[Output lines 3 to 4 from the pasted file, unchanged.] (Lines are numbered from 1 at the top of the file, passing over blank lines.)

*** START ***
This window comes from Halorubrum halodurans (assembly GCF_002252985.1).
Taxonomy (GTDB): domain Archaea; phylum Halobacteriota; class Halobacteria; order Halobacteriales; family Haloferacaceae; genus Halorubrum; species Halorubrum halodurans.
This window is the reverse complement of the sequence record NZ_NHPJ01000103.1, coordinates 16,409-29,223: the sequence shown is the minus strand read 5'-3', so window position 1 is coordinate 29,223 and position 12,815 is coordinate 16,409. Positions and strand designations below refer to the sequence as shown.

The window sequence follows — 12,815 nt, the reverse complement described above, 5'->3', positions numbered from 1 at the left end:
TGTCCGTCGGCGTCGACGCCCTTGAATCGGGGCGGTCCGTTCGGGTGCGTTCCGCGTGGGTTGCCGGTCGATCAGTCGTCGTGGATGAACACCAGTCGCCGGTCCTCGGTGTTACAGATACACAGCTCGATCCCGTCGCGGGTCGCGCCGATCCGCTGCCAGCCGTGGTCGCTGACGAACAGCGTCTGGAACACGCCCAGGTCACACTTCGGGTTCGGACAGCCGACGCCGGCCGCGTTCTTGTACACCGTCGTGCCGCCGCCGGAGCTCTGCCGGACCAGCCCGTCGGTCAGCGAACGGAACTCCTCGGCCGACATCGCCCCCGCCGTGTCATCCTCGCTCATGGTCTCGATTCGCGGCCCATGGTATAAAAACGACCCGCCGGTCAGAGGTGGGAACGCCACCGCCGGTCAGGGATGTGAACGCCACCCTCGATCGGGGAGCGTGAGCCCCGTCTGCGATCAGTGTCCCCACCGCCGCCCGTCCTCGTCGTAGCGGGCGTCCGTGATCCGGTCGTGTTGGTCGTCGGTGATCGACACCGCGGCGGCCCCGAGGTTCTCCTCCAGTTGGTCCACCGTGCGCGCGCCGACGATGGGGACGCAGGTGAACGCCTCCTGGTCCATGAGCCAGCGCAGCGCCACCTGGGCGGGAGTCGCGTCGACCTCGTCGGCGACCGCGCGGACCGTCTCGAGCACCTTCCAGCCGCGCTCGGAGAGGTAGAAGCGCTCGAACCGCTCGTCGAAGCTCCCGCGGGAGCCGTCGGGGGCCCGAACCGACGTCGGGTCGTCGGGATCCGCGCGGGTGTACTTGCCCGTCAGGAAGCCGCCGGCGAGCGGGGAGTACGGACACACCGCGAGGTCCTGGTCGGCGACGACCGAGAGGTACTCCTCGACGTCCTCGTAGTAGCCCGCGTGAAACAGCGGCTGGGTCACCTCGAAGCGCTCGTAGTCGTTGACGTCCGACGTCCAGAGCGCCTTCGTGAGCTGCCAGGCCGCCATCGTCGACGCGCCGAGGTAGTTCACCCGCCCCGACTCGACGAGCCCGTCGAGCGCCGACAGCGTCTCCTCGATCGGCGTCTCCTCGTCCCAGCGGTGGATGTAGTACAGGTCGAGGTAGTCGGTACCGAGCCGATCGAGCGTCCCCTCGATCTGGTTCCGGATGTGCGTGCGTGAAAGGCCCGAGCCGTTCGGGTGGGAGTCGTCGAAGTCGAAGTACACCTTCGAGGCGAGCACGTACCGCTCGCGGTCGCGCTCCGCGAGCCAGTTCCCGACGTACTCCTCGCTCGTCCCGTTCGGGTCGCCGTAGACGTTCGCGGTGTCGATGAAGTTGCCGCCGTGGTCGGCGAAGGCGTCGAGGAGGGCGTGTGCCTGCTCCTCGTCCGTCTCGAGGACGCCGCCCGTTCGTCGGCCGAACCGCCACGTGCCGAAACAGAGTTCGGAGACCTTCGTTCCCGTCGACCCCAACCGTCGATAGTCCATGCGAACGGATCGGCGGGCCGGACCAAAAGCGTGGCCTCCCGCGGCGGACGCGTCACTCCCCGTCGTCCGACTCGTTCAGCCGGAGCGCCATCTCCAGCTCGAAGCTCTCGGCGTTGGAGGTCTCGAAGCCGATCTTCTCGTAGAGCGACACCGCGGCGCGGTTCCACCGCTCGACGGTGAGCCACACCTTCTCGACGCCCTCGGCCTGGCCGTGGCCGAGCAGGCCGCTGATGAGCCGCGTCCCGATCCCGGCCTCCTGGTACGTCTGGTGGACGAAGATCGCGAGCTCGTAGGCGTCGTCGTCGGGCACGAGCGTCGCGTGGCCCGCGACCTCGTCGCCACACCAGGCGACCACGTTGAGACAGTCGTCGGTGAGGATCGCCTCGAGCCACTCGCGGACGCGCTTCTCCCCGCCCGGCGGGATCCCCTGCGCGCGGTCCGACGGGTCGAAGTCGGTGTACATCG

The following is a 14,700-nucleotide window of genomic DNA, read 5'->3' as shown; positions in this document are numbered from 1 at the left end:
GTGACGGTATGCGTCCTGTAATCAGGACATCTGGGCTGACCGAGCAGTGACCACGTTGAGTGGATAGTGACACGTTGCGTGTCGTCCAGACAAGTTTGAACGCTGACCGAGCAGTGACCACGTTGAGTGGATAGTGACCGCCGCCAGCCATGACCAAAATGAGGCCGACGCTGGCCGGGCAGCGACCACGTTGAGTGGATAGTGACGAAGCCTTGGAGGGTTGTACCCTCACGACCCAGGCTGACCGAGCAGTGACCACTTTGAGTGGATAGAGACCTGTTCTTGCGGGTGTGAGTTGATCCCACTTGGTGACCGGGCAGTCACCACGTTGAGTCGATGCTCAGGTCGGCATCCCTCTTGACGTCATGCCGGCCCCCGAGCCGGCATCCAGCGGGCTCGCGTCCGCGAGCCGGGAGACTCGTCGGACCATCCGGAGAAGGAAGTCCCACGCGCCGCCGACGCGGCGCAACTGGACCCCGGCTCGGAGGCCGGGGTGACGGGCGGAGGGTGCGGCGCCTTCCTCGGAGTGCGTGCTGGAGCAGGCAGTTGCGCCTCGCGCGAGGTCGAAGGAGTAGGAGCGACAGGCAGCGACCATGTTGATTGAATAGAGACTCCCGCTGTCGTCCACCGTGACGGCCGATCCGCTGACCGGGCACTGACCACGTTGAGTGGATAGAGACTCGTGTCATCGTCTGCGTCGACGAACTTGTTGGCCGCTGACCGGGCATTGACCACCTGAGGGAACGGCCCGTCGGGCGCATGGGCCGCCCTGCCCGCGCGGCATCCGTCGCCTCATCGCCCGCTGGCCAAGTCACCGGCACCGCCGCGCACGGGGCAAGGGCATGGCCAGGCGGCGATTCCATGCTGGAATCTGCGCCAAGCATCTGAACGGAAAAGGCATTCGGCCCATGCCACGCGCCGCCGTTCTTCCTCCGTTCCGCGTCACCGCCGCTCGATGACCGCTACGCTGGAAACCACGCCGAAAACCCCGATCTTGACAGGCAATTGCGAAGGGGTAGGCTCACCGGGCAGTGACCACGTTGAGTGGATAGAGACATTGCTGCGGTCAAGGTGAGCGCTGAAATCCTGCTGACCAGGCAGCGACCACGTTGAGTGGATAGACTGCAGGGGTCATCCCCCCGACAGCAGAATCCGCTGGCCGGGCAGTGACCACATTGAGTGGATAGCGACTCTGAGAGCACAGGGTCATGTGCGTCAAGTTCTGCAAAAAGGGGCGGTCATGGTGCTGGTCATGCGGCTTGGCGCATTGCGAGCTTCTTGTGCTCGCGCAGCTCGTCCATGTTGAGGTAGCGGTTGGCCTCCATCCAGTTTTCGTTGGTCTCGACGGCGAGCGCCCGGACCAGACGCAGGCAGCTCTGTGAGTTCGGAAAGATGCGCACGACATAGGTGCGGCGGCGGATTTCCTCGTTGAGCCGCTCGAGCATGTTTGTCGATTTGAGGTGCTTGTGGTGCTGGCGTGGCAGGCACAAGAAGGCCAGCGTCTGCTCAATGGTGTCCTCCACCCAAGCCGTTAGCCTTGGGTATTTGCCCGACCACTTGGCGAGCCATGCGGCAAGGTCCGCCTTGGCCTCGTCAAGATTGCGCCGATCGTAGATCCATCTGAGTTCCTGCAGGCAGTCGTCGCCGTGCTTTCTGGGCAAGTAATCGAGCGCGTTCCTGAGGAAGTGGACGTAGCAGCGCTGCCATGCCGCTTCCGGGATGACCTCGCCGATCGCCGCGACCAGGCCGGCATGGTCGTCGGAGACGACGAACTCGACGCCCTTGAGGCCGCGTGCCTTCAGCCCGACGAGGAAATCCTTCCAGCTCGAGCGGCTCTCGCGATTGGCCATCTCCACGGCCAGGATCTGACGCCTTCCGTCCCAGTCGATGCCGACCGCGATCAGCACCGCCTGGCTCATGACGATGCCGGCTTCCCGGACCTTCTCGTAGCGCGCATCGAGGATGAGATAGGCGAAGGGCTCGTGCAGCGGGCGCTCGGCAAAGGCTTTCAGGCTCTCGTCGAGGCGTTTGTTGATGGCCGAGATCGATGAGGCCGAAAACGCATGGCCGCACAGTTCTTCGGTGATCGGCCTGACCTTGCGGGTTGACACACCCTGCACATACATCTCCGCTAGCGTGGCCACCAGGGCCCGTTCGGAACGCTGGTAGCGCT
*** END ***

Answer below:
This window is the reverse complement of the sequence record NZ_NHPJ01000103.1, coordinates 16,409-29,223: the sequence shown is the minus strand read 5'-3', so window position 1 is coordinate 29,223 and position 12,815 is coordinate 16,409. Positions and strand designations below refer to the sequence as shown.

The window sequence follows — 12,815 nt, the reverse complement described above, 5'->3', positions numbered from 1 at the left end: